5. Very, very few kids 'grow' in such places. Perhaps your child will obtain a sense of Platonic 'distance', but the overwhelming majority, alas, will not. Only the exceptional can learn anything in such places, outwith leaning how to snort cocaine and make water bombs out of condoms. Therefore, by sending your child to such a place, when you do not have to send him to such a place, you are acting immorally. There can be no other conclusion. You may not like this conclusion but it cannot be denied. It is clear, unambiguous, and irrefutable.
    6.You admit that you have no actual experience of the private sector? Therefore, why 'emotional scarring', 'regimental schooling' (a meaningless phrase anyway), 'archaic attitudes' (again, meaningless. What are these attitudes?) If you have never been to these schools, what is the justification for these comments? There is no justification, therefore, ex hypothesi, they are founded on prejudice.
    7. Once more, you have failed to answer the question. It's a thought-experiment. Do you not understand the concept of a thought-experiment? You MUST work within the parameters you are given. How is it not immoral to send your child to such a school when you could, in actual fact, send him to a better one?
    8.You contradict yourself, again, by saying that some private schools are good. This is a direct contradiction of your comments as quoted in 6. above.
    9.By adding 'imaginary friends' etc, you are again corrupting the example and therefore are answering a different question. No 'creative license' is allowed. Answer the question as posed in 7. above.
    10. 'New horizons?' In a school where the staff are short-term supply, where there is an endemic drug problem, where there are high expulsion/ suspension rates, high non-attendance figures, etc. etc. This is rubbish, and you know it.
  13. P.S. If you entertain socialist principles and you are a member of the middle-classes, then you are, by definition, a middle-class socialist.
  14. Oh dear. paul, I have to confess that I am disappointed. I have given it my best shot, and still you are not acknowledging the worth in viewpoints or perspectives other than your own. But all is not gloomy, as your comment: 'outwith learning how to snort cocaine and make water bombs out of condoms' (I have corrected the typo) made me laugh loudly, thus restoring my sunny disposition, for which I thank you. I also liked this bit: 'There can be no other conclusion. You may not like this conclusion but it cannot be denied. It is clear, unambiguous, and irrefutable.', to which my response can only be: 'No! No it isn't'.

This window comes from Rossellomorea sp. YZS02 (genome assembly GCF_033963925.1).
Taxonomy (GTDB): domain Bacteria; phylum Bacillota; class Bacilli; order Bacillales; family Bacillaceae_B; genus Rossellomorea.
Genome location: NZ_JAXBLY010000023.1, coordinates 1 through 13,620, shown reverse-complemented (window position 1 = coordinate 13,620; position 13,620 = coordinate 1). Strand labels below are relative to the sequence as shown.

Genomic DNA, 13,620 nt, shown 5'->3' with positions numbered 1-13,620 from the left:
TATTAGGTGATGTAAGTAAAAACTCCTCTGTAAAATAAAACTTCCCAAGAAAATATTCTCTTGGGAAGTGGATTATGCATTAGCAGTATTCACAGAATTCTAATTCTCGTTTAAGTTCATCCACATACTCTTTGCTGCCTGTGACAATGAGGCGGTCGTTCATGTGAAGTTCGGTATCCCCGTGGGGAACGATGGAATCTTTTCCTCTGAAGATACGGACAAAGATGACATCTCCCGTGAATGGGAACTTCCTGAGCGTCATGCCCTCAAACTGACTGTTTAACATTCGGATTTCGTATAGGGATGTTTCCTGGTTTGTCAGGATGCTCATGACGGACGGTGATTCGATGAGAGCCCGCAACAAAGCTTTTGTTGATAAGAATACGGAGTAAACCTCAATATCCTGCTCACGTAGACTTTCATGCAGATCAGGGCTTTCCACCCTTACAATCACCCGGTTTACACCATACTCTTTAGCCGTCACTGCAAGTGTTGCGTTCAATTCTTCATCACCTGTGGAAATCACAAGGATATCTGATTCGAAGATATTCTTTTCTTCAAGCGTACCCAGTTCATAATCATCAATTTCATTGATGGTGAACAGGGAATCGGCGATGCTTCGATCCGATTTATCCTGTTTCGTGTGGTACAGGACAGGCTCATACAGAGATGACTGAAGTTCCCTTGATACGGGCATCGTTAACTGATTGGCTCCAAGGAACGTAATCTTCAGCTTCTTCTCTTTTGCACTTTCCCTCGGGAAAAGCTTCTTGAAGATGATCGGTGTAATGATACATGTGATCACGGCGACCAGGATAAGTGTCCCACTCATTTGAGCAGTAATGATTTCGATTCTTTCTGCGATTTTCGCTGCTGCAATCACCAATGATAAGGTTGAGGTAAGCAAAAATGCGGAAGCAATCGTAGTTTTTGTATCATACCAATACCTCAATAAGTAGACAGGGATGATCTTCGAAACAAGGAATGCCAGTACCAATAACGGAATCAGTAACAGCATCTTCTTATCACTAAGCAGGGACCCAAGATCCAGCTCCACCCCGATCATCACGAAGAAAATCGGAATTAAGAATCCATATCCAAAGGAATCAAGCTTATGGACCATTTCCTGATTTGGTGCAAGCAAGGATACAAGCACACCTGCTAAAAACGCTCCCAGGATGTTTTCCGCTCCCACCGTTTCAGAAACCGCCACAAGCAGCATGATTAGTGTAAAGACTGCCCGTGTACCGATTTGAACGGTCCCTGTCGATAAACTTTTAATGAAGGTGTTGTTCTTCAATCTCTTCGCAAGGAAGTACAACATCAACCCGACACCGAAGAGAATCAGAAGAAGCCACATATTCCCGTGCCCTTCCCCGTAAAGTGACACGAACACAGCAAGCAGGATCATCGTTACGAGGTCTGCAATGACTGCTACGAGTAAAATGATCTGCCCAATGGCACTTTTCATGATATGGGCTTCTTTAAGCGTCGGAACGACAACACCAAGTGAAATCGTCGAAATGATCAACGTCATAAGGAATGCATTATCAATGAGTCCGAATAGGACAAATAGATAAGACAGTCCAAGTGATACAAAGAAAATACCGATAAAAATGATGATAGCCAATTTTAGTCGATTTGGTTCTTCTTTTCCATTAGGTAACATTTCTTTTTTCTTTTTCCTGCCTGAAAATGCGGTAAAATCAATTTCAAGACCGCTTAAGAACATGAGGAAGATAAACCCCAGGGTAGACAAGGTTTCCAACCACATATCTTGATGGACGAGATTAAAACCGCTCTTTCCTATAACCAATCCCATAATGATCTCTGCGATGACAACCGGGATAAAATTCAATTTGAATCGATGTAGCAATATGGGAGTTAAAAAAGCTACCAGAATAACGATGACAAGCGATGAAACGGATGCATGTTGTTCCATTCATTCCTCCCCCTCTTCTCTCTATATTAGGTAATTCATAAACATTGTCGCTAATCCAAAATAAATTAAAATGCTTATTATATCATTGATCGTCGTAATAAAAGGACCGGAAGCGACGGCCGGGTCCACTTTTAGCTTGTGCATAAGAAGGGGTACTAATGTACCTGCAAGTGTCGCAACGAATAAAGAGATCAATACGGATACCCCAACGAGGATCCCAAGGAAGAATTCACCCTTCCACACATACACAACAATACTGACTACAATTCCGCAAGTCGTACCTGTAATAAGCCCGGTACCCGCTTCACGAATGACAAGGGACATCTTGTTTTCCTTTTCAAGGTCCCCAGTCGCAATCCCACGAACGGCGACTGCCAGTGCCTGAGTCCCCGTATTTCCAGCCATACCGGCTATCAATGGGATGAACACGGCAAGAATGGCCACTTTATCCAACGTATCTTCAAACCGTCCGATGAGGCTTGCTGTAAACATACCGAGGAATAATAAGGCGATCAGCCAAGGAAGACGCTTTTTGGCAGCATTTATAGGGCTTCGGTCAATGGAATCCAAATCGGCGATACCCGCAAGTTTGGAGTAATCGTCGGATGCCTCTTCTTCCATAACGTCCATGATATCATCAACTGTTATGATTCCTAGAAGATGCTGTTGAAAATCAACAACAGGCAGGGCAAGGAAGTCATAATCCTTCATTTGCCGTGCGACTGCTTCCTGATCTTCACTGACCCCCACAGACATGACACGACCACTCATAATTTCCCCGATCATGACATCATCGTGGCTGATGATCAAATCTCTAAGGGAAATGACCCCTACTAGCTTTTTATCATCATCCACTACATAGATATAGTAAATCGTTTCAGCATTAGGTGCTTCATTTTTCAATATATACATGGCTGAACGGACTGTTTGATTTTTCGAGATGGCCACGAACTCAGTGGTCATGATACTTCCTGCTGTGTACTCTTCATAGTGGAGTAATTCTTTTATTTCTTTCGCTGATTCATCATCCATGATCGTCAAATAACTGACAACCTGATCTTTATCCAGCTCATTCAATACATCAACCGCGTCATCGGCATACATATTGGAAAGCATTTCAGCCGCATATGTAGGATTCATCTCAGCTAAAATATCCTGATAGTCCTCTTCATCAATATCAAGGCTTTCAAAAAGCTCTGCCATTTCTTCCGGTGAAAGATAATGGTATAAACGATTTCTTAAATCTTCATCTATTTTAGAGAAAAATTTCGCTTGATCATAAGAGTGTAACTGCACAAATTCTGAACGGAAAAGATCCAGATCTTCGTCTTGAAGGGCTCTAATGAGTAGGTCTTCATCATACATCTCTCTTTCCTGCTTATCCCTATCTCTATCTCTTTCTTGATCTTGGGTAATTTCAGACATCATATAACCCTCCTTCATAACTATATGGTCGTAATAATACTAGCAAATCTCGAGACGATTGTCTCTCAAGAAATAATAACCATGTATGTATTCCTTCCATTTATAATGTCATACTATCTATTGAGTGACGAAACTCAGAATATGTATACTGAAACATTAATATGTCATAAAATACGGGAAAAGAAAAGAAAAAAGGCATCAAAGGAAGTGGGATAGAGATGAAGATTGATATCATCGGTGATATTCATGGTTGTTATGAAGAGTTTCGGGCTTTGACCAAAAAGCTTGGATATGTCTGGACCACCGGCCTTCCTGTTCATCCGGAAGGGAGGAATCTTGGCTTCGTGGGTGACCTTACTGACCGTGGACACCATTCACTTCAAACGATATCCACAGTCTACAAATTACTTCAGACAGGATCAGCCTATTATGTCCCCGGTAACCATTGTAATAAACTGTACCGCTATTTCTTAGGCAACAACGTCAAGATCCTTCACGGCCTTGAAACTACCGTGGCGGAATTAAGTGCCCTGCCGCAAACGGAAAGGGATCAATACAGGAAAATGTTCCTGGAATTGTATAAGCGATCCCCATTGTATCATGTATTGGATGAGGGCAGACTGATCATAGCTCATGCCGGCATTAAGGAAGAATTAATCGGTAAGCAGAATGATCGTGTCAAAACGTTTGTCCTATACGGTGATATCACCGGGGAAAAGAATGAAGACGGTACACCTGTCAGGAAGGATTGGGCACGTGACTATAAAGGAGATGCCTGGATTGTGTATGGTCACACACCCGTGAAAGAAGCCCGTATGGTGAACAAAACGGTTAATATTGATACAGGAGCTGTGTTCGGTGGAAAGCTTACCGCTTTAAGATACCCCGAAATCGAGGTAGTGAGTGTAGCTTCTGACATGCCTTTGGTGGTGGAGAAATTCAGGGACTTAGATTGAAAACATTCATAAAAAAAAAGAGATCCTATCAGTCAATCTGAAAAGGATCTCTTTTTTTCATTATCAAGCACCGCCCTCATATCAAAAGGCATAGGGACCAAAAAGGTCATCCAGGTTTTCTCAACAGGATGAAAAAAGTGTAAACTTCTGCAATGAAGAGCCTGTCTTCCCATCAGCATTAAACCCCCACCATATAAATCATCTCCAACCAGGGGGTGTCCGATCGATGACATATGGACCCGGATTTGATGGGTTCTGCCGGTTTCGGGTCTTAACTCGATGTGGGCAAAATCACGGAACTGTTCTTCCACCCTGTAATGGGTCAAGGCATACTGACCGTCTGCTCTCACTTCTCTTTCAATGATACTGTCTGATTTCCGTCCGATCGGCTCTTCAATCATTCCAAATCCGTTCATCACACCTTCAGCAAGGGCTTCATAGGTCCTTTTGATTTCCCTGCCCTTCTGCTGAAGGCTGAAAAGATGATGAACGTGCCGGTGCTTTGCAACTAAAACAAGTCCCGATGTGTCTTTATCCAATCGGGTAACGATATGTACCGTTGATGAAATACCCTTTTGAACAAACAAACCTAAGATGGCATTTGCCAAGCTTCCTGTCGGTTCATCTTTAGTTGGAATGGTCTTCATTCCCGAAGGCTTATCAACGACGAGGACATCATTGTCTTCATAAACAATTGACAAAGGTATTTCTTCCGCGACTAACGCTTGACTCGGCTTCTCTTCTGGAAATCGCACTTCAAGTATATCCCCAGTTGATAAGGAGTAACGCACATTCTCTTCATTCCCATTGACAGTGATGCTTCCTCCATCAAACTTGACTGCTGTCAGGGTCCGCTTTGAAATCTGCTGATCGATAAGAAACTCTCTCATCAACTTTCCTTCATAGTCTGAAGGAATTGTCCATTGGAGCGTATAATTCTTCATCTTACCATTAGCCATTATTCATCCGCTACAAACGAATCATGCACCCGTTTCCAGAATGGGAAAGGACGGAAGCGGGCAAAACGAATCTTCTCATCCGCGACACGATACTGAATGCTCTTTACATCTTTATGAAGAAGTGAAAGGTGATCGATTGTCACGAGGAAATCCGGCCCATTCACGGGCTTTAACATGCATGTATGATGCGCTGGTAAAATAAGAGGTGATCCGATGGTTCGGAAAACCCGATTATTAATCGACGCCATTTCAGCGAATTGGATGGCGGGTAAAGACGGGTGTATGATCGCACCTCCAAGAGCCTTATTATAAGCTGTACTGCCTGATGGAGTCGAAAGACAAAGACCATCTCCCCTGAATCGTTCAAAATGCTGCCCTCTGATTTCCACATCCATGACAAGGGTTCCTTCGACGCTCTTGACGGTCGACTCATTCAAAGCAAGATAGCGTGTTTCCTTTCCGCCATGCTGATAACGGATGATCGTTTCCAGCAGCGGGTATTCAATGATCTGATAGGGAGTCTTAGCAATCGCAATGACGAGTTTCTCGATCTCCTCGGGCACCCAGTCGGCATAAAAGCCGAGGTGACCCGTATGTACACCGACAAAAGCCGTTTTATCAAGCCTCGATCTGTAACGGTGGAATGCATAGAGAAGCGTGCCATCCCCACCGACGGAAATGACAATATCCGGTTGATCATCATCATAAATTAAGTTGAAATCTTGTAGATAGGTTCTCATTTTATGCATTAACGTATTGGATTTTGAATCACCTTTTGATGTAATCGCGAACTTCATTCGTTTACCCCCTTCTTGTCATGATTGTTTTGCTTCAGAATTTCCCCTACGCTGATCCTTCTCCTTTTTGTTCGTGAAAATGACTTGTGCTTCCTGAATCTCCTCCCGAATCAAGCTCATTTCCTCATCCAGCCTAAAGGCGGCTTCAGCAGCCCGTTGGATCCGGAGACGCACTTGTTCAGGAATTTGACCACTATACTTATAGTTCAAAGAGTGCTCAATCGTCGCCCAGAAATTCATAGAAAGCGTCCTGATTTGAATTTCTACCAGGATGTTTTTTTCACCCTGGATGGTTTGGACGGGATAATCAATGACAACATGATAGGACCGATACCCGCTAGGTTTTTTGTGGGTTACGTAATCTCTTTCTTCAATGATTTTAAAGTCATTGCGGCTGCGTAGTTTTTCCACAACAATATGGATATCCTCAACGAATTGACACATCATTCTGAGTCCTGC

15. That is complete and utter rubbish. I have not acknowledged the worth of your views, because you haven't even attempted to prove them. Thus, as they stand, they are worthless. YOU STILL HAVEN'T RESPONDED TO THE POINTS I LOGICALLY AND COHERENTLY TABULATED IN THE PREVIOUS POST. ARE YOU GOING TO RESPOND? You can't just say, 'no, it isn't'. RESPOND. I withdraw the first statement you quote. However, would you like your child to attend a school such as St. Aldhelm's Academy? (google it if you haven't heard of it.) This, by all objective criteria, is a terrible school. Would you a. like your child to attend it and b.would your child like to attend it|? Answer these questions as well as the others I raised in the previous post, please.
  16. I will spell it out: please respond to these points AND the points I raised in my previous post. Also, for the sake of clarity, why don't you number them as I have done? That way, we are both discussing the SAME issue.
  17. OK paul, I'm with you! But please don't withdraw the 'cocaine/ condoms' statement - it is among you best so far, and, if I'm not mistaken, represents a moment of humorous human interaction straying out from your otherwise alarmingly furious posts. That 3 sentence volley of emboldened capitalisation has really made me think, particularly the bit where you bellowed: 'YOU STILL HAVEN'T RESPONDED TO THE POINTS I LOGICALLY AND COHERENTLY TABULATED IN THE PREVIOUS POST.'. To some extent, I suppose I feel that I have, but I will go now and have another look...